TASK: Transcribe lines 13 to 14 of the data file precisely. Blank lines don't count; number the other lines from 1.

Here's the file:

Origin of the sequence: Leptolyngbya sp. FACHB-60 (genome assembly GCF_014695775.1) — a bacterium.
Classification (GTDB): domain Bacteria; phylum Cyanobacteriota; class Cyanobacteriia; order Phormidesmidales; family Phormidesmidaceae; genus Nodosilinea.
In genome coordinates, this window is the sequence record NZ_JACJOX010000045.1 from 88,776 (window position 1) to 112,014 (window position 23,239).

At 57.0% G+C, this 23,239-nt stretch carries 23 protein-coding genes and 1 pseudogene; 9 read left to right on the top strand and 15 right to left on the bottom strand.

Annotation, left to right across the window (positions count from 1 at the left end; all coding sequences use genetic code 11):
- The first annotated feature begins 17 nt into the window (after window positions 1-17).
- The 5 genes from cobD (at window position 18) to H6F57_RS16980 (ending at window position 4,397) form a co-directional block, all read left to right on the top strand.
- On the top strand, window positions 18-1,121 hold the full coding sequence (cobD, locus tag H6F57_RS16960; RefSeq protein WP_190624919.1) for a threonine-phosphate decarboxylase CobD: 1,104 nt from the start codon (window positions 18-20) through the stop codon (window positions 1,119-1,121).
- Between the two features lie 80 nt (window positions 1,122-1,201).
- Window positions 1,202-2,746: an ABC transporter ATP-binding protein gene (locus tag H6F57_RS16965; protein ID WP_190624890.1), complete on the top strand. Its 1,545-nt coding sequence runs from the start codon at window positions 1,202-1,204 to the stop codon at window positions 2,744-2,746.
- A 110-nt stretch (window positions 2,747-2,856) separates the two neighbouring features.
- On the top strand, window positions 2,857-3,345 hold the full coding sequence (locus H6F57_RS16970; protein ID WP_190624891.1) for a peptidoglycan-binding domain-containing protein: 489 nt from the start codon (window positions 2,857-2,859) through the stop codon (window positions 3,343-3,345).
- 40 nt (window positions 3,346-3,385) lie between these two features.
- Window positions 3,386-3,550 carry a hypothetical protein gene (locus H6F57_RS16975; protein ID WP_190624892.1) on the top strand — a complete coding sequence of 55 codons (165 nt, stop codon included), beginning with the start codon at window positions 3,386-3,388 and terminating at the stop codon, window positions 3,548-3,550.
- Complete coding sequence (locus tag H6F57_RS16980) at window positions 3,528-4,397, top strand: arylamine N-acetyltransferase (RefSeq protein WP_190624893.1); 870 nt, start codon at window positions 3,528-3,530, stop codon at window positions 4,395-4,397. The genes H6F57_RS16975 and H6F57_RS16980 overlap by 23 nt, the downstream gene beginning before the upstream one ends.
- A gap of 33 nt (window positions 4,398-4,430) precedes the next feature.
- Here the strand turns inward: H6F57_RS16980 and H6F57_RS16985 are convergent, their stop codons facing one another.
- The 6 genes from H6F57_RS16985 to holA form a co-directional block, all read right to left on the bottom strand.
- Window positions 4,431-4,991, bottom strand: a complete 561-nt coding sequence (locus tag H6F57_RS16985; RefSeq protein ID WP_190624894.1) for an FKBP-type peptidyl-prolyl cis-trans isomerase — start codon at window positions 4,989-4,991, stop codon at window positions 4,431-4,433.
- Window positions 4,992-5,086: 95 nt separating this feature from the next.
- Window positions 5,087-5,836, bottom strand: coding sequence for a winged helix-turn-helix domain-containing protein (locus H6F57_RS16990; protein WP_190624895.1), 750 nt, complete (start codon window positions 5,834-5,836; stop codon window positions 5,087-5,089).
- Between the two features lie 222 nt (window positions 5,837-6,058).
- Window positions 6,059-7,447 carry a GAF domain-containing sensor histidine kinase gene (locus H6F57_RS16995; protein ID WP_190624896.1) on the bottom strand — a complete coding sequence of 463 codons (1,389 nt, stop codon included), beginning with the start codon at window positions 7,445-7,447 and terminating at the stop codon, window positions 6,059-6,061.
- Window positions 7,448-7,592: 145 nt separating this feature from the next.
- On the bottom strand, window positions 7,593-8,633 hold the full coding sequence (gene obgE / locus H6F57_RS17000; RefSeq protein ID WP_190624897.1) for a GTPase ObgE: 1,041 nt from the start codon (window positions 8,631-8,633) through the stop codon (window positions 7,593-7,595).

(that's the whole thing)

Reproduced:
- 40 nt (window positions 3,346-3,385) lie between these two features.
- Window positions 3,386-3,550 carry a hypothetical protein gene (locus H6F57_RS16975; protein ID WP_190624892.1) on the top strand — a complete coding sequence of 55 codons (165 nt, stop codon included), beginning with the start codon at window positions 3,386-3,388 and terminating at the stop codon, window positions 3,548-3,550.